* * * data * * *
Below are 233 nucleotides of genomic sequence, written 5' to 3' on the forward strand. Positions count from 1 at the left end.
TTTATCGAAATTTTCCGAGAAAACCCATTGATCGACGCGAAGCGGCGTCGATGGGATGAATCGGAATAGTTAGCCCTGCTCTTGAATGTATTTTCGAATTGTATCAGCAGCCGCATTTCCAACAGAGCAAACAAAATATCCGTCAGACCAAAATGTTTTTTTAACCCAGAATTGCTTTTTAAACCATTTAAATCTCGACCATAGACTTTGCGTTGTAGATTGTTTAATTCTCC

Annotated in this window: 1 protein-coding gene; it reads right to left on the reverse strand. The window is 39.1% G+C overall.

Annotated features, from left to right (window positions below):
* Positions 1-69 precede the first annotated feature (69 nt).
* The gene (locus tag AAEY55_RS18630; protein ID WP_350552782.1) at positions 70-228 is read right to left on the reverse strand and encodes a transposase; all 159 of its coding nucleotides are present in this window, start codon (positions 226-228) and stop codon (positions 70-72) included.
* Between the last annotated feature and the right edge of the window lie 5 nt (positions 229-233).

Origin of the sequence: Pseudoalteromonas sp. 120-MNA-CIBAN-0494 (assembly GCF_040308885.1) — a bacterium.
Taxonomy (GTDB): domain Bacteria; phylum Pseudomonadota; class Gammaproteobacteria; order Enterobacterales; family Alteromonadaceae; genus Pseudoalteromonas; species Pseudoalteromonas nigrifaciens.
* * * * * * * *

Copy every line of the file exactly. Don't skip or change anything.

Below are 233 nucleotides of genomic sequence, written 5' to 3' on the forward strand. Positions count from 1 at the left end.
TTTATCGAAATTTTCCGAGAAAACCCATTGATCGACGCGAAGCGGCGTCGATGGGATGAATCGGAATAGTTAGCCCTGCTCTTGAATGTATTTTCGAATTGTATCAGCAGCCGCATTTCCAACAGAGCAAACAAAATATCCGTCAGACCAAAATGTTTTTTTAACCCAGAATTGCTTTTTAAACCATTTAAATCTCGACCATAGACTTTGCGTTGTAGATTGTTTAATTCTCC

Annotated in this window: 1 protein-coding gene; it reads right to left on the reverse strand. The window is 39.1% G+C overall.

Annotated features, from left to right (window positions below):
* Positions 1-69 precede the first annotated feature (69 nt).
* The gene (locus tag AAEY55_RS18630; protein ID WP_350552782.1) at positions 70-228 is read right to left on the reverse strand and encodes a transposase; all 159 of its coding nucleotides are present in this window, start codon (positions 226-228) and stop codon (positions 70-72) included.
* Between the last annotated feature and the right edge of the window lie 5 nt (positions 229-233).

Origin of the sequence: Pseudoalteromonas sp. 120-MNA-CIBAN-0494 (assembly GCF_040308885.1) — a bacterium.
Taxonomy (GTDB): domain Bacteria; phylum Pseudomonadota; class Gammaproteobacteria; order Enterobacterales; family Alteromonadaceae; genus Pseudoalteromonas; species Pseudoalteromonas nigrifaciens.